Your Strategic Plan is Built on Three pillars. Keep Them Strong.
One of my favorite quotes from the Cheshire Cat is, “If you don’t know where you are going, any path will do.”
Many organizations lack clarity about their path forward.
So this column leads off a series that will look at strategic planning-the foundation that helps us lead and inspires great work.
If you asked friends and colleagues about their favorite business books, my bet is that Jim Collins will land on almost every bookshelf or e-reader.
His work focuses on how companies and organizations grow, achieve top performance and make the leap to become truly great.
And he provides practical free tools on his website. At the Wunderlin Company, we draw heavily on Collins’ insights and approaches to help organizations create their strategic plans.
Purpose: What Does Your Organization Exist to Do?
Back in 1960, David Packard was making a speech to Hewlett Packard employees – and he talked about the purpose of their work.
No, he told his staff, contrary to general opinion, it was not to simply make money.
Purpose is something more ambitious, he said, a “real reason for being … that makes a collective contribution to society.”
“To make a product, to give a service, to do something which is of value.”
Collins uses Packard’s speech as an example of purpose in his classic article written with Stanford University professor Jerry I. Porras for the Harvard Business Review, “Building Your Company’s ision.” Like so much of his work, this article is a rich resource because it grew out of extensive research into successful organizations. It provides helpful practical resources which are expanded at the website.
Purpose or mission, along with a handful of core values, shapes a company’s core ideology, as Collins and Porras see it. (For more about core values, read this column)
It is the deep “enduring character” of an organization, what it stands for and why it exists. It doesn’t change over time, regardless of the evolving business environment or changing strategies. “It is the glue that holds an organization together as it grows.”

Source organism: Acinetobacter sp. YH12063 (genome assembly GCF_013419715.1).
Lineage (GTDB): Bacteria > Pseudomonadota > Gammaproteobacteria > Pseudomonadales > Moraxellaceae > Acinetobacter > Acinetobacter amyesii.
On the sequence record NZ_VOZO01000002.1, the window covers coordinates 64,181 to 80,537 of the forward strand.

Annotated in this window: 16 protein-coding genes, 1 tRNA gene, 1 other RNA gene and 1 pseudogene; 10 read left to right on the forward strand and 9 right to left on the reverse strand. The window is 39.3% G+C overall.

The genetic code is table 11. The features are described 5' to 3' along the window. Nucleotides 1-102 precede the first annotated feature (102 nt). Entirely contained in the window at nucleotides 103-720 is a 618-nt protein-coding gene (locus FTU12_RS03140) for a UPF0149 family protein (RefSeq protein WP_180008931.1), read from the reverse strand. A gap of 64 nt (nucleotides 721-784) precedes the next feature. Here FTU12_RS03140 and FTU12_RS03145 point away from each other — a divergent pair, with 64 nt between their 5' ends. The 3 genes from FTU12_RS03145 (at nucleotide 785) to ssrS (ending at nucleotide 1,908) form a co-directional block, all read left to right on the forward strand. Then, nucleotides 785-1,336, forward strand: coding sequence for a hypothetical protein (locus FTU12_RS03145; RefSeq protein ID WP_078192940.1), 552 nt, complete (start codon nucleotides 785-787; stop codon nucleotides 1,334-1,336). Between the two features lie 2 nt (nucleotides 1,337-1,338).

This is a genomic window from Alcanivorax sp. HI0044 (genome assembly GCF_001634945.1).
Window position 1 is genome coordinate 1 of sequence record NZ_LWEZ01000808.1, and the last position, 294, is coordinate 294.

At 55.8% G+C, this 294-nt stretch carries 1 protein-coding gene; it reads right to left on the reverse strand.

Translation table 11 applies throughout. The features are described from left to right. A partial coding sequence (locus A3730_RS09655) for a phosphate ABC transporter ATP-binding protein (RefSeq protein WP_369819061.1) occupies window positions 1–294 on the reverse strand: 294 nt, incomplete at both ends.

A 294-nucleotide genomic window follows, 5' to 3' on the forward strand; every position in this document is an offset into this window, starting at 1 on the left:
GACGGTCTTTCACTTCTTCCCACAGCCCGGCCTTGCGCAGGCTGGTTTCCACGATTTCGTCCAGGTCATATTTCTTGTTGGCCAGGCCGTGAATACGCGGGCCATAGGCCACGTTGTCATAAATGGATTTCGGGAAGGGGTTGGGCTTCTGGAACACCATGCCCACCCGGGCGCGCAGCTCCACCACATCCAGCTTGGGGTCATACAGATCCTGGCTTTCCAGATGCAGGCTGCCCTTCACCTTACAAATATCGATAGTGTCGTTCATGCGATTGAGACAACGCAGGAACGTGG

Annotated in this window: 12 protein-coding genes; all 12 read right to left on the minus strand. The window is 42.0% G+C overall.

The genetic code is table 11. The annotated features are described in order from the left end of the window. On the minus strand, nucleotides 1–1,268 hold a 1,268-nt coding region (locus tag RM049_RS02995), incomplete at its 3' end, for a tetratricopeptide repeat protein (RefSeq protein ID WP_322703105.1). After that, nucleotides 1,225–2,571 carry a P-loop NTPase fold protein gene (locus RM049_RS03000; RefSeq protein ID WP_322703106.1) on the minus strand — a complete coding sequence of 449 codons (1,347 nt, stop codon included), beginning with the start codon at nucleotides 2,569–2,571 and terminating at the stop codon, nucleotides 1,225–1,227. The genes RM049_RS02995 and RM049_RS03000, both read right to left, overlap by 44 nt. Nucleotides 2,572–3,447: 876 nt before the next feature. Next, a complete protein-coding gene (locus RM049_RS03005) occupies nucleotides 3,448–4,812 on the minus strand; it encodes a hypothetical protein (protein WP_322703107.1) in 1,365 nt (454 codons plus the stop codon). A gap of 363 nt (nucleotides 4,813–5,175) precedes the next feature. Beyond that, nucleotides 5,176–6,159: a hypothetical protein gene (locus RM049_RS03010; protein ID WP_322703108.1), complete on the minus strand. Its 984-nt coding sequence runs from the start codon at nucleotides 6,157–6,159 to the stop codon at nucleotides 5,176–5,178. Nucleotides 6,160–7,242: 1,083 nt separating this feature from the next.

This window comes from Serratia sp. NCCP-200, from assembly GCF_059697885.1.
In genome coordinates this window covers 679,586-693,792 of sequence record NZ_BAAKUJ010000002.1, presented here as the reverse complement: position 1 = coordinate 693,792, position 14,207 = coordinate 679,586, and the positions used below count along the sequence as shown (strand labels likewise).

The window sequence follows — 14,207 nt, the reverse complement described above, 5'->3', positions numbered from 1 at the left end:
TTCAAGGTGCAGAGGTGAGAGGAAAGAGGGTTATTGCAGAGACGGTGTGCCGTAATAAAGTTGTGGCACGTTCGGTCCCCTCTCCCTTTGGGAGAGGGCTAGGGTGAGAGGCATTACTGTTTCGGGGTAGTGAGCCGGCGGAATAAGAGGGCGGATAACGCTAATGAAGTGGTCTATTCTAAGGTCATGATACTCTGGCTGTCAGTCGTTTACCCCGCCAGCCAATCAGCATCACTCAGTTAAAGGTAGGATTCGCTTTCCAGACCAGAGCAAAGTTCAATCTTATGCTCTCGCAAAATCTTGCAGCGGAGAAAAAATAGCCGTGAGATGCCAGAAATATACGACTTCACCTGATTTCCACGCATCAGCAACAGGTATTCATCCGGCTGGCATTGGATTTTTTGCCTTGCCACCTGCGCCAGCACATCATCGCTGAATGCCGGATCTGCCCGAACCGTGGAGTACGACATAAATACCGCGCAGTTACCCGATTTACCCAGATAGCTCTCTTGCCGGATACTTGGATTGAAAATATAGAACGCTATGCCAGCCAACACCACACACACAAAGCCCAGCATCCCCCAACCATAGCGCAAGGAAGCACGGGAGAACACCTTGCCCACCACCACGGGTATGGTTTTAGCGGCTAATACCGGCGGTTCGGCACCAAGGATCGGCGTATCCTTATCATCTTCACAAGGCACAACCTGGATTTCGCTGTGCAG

A purpose statement isn’t a vision. It isn’t a strategy, a goal, or a tactic. It concisely describes your organization’s unique reason for being.
For Inspiration: Some Ambitious Examples
- 3M: To solve unsolved problems innovatively.
- Sony: To experience the joy of advancing and applying technology for the benefit of the public.
- The Walt Disney Company: To make people happy.
- Mary Kay: To offer unlimited opportunity to women.
- University of Texas: To transform lives for the benefit of society.
So How Do You Define It?
If those core purposes sound lofty, they should.
Core purpose is the “guiding star on the horizon.” Linked with your organization’s core values, they define your “secret sauce,” those aspects we want to preserve and nurture as we instigate change and growth in the strategic plan.
If you ask your management team to define your company’s purpose and they say something like: “We exist to maximize shareholder wealth,” that’s not good enough. It does not inspire anyone and provides precious little guidance.
To identify your core purpose, authors Collins and Porras offer several exercises:
- “If you woke up tomorrow morning with enough money in the bank to retire, what is it about this organization that would make you want to continue working here? What deeper sense of purpose would motivate you to continue to dedicate your precious creative energies to this company’s efforts?”
- “Ask what is it about your organization that will last 100 years? If you can answer this question, chances are you are close to defining your organization’s core purpose or mission.”
Working on purpose can be some of the most difficult work you do, a consensus reached by conversations among senior leaders over time.
If you start strategic planning efforts with a clear sense of why you exist, it will strengthen and focus your strategic plan.
In short, you will start to articulate the very soul of your organization.
How Missions Evolve
The goal of a core purpose is not to sell others – but to give people in your organization a rich understanding of their mission and not lose sight of it. As new people are hired and promoted, it becomes part of their commitment to the company.
Core purpose wording can evolve, but its spirit seldom changes.
When Collins and Porras wrote their HBR article, Nike used as its core purpose: “To experience the emotion of competition, winning and crushing competitors.”
Today its website mission still focuses on the joy of competition: “Our mission: To bring inspiration and innovation to every athlete* in the world….*If you have a body, you are an athlete.”
In case you wondered, The Wunderlin Company has a core purpose, too:
“To help companies identify and implement change.”
So you will hear more ways to do that… as a series of columns at this website explores core values, creating a vision for the future and bringing your strategic planning to life.
As always, I’m interested in your thoughts and experiences. So if these issues hit home, please drop me a line.